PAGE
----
Ritter, Salazar say there’s no hurry to drill after getting aerial view of Roan
GLENWOOD SPRINGS, CO
RIFLE ” Two of Colorado’s top elected officials got a bird’s-eye view of northwest Colorado’s dramatic landscapes and intensive energy development Tuesday morning and said there’s no hurry to drill in special places such as the Roan Plateau.
Gov. Bill Ritter and U.S. Sen. Ken Salazar, both Democrats, flew by helicopter over the plateau and also visited Moffat County’s Vermillion Basin, another area of controversy when it comes to energy development on federal lands.
In a press conference afterward at the Garfield County Regional Airport, Salazar said some 4,000 to 5,000 natural gas wells already have been drilled in northwest Colorado, and a total of 60,000 eventually may be drilled in the region. With so much development on the way, it shouldn’t be a problem for the federal government to honor Ritter’s request for 120 days to review the Bureau of Land Management’s plans for drilling on the Roan, Salazar said.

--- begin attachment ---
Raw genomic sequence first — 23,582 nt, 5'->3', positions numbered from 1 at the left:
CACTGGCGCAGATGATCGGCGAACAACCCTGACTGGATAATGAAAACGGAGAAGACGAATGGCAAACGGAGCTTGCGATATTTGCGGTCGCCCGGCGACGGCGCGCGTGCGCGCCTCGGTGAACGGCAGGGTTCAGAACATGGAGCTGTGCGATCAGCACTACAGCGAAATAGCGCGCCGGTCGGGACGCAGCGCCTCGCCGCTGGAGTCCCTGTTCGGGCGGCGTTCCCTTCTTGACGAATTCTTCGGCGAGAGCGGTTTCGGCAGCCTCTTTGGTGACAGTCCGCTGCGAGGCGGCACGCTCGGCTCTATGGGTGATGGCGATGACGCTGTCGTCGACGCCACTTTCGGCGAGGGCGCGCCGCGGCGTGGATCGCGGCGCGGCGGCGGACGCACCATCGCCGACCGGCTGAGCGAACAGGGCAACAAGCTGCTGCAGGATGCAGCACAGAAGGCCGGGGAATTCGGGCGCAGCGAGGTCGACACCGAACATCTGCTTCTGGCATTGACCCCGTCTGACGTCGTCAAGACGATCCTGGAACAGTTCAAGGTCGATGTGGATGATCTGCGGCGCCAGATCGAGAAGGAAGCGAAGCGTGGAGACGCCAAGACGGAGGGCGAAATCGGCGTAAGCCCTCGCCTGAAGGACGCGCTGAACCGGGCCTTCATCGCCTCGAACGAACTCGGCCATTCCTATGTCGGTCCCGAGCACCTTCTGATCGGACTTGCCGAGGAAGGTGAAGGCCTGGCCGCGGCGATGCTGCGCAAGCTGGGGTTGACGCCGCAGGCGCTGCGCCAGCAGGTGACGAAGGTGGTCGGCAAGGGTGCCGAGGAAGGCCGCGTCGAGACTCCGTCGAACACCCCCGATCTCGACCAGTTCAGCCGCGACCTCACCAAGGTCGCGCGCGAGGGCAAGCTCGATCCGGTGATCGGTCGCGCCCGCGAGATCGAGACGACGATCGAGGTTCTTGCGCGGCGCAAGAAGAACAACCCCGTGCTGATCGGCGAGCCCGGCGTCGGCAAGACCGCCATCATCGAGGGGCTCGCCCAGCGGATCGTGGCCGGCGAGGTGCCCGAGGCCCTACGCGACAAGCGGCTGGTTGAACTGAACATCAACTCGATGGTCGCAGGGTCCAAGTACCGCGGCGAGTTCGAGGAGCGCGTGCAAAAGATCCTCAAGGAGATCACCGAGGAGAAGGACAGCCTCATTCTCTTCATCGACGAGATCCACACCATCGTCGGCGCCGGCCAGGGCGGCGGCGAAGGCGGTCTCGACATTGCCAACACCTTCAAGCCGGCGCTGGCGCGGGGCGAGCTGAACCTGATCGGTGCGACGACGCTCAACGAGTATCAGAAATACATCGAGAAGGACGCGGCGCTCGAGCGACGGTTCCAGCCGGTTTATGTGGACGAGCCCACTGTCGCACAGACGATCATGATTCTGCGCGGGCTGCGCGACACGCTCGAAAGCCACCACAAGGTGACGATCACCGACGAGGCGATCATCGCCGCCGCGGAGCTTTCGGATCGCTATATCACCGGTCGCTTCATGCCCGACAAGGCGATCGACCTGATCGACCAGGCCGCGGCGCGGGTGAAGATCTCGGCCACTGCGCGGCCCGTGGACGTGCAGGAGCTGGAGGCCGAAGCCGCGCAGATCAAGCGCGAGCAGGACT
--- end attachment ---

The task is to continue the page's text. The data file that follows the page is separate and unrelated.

The BLM worked with the state in developing its Roan plan, but Ritter took office this year and said his new administration should be given a chance to offer input. The federal government denied that request.
“We just want a productive conversation with the BLM,” Ritter said.
Like Salazar, Ritter questioned the federal government’s rush to drill in places such as the Roan when so much energy development already is occurring in the region.
“We don’t need to be gluttons about this,” he said.
Ritter also said he wouldn’t rule out consideration of a proposal by state Rep. Al White, R-Winter Park, and Josh Penry, R-Fruita, to use as much as $1 billion or more from drilling on the Roan to create trust funds to help meet higher education needs and pay for local impacts of energy development. But he said it’s important not to let state budget discussions become all about the Roan, and he questioned how far natural gas revenues from the plateau could go toward meeting long-term higher education needs.
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